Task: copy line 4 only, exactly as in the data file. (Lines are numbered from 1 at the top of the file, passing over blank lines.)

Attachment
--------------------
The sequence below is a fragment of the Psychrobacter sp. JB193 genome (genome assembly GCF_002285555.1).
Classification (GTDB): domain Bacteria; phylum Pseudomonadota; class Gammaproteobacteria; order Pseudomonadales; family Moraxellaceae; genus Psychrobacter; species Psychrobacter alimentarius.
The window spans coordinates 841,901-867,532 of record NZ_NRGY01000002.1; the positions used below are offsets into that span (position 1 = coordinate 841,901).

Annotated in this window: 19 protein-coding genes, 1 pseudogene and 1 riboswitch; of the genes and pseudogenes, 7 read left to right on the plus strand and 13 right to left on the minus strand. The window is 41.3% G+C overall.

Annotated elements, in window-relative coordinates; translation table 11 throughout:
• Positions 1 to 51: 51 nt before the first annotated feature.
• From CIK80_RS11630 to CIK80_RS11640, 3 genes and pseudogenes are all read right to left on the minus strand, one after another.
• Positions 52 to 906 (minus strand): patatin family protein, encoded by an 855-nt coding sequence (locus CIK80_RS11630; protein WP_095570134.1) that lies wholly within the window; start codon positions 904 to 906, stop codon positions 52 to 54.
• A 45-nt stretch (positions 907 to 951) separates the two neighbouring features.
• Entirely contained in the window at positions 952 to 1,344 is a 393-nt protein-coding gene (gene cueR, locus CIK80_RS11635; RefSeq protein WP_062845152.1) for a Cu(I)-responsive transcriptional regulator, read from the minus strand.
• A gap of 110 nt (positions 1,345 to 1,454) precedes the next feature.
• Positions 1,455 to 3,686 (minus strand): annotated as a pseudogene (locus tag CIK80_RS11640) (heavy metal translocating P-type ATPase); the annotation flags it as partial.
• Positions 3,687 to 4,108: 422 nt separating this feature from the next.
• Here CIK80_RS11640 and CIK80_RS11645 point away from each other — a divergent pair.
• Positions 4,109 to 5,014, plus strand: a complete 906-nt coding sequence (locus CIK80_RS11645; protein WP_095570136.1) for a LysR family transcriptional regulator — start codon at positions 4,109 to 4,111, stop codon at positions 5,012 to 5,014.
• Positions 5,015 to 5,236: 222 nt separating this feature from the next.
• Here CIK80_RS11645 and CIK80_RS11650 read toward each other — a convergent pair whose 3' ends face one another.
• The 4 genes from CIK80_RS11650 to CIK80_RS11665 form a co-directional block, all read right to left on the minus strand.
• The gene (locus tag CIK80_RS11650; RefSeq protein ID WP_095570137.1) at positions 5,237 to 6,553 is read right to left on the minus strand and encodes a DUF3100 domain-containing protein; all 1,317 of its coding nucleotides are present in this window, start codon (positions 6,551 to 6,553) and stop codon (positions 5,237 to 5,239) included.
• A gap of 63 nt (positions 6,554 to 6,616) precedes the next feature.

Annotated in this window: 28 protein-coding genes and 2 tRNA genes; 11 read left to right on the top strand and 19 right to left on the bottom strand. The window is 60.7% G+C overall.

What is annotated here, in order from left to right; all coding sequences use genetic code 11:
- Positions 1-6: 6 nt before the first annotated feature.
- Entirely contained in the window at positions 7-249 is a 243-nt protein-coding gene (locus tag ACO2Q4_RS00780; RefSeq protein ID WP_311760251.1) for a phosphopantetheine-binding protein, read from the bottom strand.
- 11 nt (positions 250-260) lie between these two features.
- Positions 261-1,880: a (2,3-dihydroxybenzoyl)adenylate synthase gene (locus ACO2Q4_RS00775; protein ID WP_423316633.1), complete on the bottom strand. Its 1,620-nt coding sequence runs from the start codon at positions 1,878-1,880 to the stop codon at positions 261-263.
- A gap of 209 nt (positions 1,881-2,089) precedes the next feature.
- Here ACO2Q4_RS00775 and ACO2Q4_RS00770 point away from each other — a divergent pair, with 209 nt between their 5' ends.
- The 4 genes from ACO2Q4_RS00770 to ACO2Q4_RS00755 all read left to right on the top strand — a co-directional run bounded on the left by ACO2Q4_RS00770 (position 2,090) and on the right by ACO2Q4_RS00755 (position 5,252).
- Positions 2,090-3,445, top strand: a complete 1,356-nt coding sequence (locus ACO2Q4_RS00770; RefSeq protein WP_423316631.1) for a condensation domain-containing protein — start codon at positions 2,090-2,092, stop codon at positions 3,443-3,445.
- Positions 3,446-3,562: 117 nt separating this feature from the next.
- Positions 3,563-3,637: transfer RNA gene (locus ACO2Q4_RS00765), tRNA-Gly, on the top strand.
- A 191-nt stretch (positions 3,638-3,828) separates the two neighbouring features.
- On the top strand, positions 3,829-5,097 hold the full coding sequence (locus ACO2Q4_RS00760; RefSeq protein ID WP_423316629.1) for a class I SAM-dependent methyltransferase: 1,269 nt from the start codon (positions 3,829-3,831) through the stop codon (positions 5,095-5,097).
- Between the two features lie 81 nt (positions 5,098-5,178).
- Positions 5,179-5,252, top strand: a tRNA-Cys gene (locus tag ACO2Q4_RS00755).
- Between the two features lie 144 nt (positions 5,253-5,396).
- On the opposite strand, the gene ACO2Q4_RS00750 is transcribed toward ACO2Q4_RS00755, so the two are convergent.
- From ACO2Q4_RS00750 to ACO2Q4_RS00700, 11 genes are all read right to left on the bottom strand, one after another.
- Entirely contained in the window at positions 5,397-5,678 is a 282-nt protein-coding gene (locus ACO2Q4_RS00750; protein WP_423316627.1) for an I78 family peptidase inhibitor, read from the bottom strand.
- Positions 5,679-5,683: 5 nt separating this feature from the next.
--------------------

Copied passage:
Annotated in this window: 19 protein-coding genes, 1 pseudogene and 1 riboswitch; of the genes and pseudogenes, 7 read left to right on the plus strand and 13 right to left on the minus strand. The window is 41.3% G+C overall.